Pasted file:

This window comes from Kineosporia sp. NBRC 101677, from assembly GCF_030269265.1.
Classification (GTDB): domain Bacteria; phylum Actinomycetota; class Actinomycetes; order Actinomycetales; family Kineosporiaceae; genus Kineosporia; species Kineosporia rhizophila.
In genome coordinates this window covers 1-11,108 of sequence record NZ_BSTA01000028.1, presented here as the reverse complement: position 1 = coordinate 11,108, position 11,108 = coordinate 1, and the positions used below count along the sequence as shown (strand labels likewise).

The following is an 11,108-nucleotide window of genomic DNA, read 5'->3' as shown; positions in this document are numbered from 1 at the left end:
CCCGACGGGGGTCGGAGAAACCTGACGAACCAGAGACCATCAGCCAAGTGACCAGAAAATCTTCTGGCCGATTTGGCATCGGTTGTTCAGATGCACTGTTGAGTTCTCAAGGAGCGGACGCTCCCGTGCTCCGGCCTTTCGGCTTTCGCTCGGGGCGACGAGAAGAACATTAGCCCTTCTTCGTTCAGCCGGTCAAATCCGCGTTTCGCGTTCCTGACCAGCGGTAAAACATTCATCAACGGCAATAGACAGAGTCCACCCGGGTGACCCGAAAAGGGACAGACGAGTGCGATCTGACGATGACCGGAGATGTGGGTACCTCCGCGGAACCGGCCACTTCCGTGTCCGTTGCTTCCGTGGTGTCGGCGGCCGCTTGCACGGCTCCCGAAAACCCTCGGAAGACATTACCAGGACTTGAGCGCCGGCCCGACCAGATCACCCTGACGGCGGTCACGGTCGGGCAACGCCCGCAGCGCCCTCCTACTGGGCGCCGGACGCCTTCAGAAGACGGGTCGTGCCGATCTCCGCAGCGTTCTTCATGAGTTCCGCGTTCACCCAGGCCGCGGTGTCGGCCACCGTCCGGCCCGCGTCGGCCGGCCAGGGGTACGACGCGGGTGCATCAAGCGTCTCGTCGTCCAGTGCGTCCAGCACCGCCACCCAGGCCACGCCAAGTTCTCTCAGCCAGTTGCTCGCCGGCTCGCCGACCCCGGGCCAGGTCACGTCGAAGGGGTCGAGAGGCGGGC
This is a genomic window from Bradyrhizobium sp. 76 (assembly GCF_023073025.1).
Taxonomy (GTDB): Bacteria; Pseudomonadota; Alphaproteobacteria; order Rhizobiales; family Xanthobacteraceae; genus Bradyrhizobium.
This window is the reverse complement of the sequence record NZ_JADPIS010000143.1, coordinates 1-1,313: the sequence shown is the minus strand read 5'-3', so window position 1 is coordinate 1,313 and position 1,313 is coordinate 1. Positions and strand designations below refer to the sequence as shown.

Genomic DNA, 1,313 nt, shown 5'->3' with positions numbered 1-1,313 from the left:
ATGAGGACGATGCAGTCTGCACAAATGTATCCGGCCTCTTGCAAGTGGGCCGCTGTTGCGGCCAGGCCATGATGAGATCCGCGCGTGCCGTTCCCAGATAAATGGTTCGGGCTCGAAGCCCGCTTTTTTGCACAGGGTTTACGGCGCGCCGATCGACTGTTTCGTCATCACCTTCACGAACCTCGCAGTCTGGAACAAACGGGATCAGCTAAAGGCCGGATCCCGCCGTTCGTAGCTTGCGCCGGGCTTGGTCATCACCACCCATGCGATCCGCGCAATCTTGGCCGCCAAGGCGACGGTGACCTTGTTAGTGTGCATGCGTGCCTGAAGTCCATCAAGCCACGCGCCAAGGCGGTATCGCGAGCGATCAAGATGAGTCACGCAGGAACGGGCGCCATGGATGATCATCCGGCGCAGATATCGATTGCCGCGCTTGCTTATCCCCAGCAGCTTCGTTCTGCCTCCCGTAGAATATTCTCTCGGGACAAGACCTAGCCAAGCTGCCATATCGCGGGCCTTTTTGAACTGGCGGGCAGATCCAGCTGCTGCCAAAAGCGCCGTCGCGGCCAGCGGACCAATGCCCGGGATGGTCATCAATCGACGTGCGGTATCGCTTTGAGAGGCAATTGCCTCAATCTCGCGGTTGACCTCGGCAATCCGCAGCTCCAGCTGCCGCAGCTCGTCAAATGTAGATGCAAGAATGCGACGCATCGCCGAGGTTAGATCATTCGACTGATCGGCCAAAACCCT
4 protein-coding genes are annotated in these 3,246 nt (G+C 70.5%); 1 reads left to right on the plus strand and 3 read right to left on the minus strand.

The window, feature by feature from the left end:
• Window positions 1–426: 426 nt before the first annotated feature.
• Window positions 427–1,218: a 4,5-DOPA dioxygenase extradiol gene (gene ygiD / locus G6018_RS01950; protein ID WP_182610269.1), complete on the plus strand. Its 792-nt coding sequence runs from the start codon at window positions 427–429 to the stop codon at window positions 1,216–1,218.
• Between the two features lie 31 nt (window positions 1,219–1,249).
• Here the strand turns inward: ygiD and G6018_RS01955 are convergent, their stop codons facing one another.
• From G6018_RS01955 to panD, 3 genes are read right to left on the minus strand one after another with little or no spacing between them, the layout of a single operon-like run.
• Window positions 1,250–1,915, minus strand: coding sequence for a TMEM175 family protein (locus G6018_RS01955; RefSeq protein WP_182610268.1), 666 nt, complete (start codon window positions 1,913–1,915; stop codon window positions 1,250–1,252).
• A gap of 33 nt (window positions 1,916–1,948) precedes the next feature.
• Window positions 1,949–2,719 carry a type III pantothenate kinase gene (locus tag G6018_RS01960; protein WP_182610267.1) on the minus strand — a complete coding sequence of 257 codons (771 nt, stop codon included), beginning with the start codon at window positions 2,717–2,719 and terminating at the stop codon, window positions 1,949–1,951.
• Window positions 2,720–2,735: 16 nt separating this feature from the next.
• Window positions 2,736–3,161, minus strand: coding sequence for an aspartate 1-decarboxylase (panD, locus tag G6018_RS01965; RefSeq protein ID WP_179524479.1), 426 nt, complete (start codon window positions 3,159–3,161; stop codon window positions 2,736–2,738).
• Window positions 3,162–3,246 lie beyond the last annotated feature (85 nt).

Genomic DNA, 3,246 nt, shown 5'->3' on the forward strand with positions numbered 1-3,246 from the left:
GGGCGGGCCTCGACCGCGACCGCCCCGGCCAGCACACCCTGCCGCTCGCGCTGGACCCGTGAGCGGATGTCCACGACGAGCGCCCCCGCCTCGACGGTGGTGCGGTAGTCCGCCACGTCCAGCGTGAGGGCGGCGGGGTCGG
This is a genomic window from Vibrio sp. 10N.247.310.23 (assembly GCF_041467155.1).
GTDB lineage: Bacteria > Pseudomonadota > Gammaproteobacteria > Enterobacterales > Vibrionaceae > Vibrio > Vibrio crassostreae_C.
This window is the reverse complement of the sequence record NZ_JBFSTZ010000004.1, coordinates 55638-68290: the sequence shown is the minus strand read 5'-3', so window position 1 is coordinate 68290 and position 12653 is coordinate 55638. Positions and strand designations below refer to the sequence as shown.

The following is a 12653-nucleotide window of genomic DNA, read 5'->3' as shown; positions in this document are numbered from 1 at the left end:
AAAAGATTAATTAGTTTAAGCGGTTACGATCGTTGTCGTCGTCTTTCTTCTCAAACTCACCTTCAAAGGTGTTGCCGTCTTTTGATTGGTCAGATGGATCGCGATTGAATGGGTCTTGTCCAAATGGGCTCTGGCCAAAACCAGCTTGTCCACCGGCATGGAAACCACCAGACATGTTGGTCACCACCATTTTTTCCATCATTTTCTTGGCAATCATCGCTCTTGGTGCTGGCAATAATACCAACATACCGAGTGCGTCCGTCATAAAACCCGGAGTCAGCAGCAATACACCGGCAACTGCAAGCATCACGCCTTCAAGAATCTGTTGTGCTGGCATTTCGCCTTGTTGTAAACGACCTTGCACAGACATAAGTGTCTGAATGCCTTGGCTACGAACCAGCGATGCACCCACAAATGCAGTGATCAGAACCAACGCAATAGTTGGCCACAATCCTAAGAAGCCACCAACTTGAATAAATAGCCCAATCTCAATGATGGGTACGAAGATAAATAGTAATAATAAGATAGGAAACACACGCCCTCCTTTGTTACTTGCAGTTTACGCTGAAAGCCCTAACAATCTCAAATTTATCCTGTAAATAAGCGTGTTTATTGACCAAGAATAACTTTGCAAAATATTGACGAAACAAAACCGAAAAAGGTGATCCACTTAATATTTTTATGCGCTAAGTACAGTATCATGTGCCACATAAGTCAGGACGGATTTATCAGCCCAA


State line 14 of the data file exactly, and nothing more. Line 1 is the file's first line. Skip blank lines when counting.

• Window positions 427–1,218: a 4,5-DOPA dioxygenase extradiol gene (gene ygiD / locus G6018_RS01950; protein ID WP_182610269.1), complete on the plus strand. Its 792-nt coding sequence runs from the start codon at window positions 427–429 to the stop codon at window positions 1,216–1,218.